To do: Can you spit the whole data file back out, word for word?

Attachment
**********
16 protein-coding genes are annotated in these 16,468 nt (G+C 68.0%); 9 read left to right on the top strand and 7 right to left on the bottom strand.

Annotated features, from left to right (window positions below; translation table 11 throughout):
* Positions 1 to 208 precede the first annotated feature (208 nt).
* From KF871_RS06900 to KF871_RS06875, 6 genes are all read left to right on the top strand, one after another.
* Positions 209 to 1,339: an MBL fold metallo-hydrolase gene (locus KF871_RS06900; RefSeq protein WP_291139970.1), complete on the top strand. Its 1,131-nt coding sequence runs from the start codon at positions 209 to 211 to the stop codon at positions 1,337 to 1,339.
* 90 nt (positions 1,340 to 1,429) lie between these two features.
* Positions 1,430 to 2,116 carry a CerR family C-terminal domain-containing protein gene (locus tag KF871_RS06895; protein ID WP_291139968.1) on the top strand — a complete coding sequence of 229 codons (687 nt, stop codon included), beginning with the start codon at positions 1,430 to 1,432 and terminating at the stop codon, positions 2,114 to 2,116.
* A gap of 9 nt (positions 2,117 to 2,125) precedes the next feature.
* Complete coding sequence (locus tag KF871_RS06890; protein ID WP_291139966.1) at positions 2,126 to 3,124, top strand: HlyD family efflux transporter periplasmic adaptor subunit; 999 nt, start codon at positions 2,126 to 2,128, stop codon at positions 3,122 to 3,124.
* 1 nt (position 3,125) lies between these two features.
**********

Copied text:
16 protein-coding genes are annotated in these 16,468 nt (G+C 68.0%); 9 read left to right on the top strand and 7 right to left on the bottom strand.

Annotated features, from left to right (window positions below; translation table 11 throughout):
* Positions 1 to 208 precede the first annotated feature (208 nt).
* From KF871_RS06900 to KF871_RS06875, 6 genes are all read left to right on the top strand, one after another.
* Positions 209 to 1,339: an MBL fold metallo-hydrolase gene (locus KF871_RS06900; RefSeq protein WP_291139970.1), complete on the top strand. Its 1,131-nt coding sequence runs from the start codon at positions 209 to 211 to the stop codon at positions 1,337 to 1,339.
* 90 nt (positions 1,340 to 1,429) lie between these two features.
* Positions 1,430 to 2,116 carry a CerR family C-terminal domain-containing protein gene (locus tag KF871_RS06895; protein ID WP_291139968.1) on the top strand — a complete coding sequence of 229 codons (687 nt, stop codon included), beginning with the start codon at positions 1,430 to 1,432 and terminating at the stop codon, positions 2,114 to 2,116.
* A gap of 9 nt (positions 2,117 to 2,125) precedes the next feature.
* Complete coding sequence (locus tag KF871_RS06890; protein ID WP_291139966.1) at positions 2,126 to 3,124, top strand: HlyD family efflux transporter periplasmic adaptor subunit; 999 nt, start codon at positions 2,126 to 2,128, stop codon at positions 3,122 to 3,124.
* 1 nt (position 3,125) lies between these two features.